In FIG. 5, a linear amplifier circuit is depicted in accordance with an illustrative embodiment. Such a linear amplifier may be used to implement each of linear amplifiers 28, 30 of FIG. 3, with a slight difference between them as will be explained below.

A simple differential amplifier with source degeneration (denoted as circuit 29) is used to minimize noise contribution from active devices and to achieve linear gain. The differential input stage is implemented using positive-channel metal oxide semiconductor (PMOS) transistors to reduce flicker noise contribution. A series resistor 36 provides isolation on this control voltage between the VCO switching nodes and the linear amplifier. The linear amplifier 28 in the coarse-tuning loop has higher direct current (dc) gain with much narrower bandwidth. Additional lowpass filtering circuit 38 is thus used at the output of the linear amplifier in the coarse-tuning loop. The bandwidth is sufficiently narrow in order not to disturb PLL loop dynamics. By way of example only, “sufficiently narrow” here could mean narrower than the PLL bandwidth by at least ten times, however, principles of the invention are not limited thereto. The thermal noise contribution from the series resistor will be suppressed by the PLL open-loop gain since the linear amplifier 28 is placed after the loop filter 26. The output of the coarse-tuning linear amplifier 28 is a sensitive single-ended node, and the layout should be done so as to minimize substrate noise coupling.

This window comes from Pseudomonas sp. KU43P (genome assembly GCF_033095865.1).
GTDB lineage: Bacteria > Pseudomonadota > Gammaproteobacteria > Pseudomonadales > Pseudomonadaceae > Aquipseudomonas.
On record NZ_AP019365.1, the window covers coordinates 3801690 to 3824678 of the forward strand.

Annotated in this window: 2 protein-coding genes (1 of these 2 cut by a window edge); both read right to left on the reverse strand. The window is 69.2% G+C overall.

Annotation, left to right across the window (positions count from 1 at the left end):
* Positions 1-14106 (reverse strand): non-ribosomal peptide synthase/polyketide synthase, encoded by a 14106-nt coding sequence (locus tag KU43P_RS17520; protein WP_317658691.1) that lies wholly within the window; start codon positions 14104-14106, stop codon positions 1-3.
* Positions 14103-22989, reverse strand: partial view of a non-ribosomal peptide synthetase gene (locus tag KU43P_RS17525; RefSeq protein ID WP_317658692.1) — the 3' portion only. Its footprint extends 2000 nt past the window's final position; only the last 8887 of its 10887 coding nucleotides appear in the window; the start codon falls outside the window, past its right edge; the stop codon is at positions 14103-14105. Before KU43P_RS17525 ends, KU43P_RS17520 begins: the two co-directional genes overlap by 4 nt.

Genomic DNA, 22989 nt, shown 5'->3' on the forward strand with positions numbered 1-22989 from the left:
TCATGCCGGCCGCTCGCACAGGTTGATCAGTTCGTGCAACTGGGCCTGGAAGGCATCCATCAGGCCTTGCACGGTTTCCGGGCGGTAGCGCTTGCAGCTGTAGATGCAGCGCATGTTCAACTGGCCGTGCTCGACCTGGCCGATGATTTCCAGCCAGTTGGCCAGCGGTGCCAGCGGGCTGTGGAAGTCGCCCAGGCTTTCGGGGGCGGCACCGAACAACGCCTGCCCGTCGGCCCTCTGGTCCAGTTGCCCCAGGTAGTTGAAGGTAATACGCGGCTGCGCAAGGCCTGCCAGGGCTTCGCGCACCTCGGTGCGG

In FIG. 6, an alternative implementation of a fully differential single-input dual-path VCO (denoted as 31′) is depicted. VCO circuit 31′ reduces possible noise coupling by having linear amplifiers 42, 44 with differential output and a VCO 40 with differential input, coupled via resistor sets 36-3 and 36-4. By way of one example, a differential input VCO such as is described in J. Kim et al., “44 GHz Differentially Tuned VCO with 4 GHz Tuning Range in 0.12 um SOI CMOS, ISSCC, pp. 416-417, February 2005, the disclosure of which is incorporated by reference, may be employed. The sensitive analog node in the coarse-tuning path can contribute to deterministic jitter (DJ) due to supply and substrate noise coupling. Being fully differential, the output of the linear amplifiers 42, 44 provides common-mode rejection against supply noise as well as substrate noise.

Turning lastly to FIG. 7, an enhanced bandwidth control in PLL 20 is depicted in accordance with an illustrative embodiment. Such an enhanced PPL is denoted as 20′. In this illustrative example, the charge pump 24 has a digitally programmable current output, and the charge pump 24 is controlled in an autonomic or adaptive way such that a different division ratio of the frequency divider 34 sets the appropriate charge pump current value to maintain the constant PLL bandwidth.